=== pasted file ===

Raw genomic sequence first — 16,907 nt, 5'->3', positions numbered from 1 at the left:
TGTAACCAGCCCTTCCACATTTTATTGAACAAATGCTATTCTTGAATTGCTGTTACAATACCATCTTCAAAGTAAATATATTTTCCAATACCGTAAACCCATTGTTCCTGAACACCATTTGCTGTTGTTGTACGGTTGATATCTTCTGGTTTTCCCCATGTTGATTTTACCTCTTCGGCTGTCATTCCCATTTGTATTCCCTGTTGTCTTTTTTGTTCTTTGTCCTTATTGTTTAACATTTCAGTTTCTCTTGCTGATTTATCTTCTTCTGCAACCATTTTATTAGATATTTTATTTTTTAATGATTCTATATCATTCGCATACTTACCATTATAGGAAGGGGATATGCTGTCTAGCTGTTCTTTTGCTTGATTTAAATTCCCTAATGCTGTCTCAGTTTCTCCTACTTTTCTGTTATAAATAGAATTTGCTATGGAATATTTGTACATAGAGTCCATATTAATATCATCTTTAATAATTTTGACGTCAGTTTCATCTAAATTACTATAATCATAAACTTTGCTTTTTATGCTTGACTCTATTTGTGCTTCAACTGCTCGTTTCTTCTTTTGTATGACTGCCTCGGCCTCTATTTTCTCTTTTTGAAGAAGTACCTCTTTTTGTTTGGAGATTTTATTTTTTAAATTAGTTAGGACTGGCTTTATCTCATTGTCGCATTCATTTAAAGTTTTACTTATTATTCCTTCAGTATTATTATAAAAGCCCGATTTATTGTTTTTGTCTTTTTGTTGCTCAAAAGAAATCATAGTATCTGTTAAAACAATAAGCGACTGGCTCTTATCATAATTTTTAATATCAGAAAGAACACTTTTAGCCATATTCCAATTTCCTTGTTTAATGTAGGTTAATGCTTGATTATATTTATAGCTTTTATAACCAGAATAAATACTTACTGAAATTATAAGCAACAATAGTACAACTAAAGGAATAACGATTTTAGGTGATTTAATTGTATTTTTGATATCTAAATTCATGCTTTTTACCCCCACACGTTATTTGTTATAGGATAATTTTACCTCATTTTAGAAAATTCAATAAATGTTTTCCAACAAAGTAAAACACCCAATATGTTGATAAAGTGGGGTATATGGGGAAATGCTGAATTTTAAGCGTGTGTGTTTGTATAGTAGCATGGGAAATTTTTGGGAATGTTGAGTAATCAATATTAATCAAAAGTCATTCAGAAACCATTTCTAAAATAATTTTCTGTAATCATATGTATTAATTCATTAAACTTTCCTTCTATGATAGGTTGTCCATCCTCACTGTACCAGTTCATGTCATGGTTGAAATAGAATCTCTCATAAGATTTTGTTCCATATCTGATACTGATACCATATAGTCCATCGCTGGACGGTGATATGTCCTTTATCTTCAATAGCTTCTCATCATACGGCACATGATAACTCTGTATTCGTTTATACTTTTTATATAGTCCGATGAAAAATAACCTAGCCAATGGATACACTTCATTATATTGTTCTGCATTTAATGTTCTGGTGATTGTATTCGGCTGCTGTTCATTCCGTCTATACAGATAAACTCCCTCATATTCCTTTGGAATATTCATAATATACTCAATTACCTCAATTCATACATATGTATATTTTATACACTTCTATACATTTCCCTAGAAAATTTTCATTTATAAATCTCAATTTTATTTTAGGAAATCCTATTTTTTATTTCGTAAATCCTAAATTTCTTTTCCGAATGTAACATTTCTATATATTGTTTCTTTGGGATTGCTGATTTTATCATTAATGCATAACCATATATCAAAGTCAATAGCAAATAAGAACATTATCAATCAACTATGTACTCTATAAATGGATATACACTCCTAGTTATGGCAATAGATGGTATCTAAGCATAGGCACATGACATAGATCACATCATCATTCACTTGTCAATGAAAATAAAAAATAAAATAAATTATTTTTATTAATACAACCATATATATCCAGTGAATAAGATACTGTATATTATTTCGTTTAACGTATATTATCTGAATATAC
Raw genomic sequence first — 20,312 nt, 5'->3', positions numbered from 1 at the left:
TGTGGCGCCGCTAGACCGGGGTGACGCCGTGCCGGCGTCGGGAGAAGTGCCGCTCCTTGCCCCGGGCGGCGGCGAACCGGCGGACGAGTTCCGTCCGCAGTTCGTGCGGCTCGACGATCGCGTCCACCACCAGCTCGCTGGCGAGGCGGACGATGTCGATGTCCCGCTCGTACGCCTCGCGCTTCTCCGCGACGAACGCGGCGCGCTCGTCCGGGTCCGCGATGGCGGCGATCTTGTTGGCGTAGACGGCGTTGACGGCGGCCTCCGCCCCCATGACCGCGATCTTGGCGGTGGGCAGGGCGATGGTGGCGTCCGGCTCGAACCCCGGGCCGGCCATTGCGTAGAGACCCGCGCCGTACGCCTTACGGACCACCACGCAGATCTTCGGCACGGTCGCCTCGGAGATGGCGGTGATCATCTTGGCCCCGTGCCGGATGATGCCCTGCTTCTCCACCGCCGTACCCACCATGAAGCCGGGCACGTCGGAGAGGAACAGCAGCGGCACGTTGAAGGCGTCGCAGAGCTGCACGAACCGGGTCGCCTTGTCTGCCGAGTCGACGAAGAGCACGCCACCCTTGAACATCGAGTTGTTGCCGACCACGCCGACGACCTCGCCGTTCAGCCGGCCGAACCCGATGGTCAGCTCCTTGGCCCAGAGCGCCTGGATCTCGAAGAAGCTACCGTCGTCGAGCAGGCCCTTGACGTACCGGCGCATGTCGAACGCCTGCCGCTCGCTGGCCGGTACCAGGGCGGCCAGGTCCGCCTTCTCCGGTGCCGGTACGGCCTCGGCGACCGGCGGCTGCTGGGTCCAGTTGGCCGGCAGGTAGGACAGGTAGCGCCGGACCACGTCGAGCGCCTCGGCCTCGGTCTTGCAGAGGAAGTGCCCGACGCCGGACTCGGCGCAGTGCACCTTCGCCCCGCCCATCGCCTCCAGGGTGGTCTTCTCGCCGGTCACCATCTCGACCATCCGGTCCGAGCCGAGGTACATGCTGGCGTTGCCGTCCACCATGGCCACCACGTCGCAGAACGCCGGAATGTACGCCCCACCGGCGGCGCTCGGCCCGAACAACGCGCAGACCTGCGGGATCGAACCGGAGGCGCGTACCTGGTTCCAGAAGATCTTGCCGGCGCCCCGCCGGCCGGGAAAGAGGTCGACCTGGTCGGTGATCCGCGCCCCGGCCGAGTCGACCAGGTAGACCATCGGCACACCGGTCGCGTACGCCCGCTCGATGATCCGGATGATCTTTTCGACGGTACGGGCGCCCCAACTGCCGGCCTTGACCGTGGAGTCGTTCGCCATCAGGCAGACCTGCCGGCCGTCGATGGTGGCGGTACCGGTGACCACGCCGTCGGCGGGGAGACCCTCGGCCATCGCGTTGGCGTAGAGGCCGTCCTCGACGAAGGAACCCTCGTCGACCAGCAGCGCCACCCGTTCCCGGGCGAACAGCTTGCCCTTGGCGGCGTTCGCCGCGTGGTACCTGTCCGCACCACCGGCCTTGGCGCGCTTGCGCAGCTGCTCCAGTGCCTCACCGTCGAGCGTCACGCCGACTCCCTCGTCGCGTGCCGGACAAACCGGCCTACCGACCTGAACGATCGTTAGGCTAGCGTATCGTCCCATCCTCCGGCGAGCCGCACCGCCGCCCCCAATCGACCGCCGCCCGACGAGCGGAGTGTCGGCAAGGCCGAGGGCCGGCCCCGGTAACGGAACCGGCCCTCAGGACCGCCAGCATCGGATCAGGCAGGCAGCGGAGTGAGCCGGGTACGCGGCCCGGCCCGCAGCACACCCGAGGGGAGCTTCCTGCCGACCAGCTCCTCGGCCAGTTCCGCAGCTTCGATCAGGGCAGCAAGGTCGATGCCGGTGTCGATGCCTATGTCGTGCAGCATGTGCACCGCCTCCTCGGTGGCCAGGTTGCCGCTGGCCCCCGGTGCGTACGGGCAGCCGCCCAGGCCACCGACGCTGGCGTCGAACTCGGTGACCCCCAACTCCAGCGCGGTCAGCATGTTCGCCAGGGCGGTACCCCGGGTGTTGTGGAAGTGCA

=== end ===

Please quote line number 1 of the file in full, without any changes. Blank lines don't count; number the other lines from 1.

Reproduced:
Raw genomic sequence first — 16,907 nt, 5'->3', positions numbered from 1 at the left: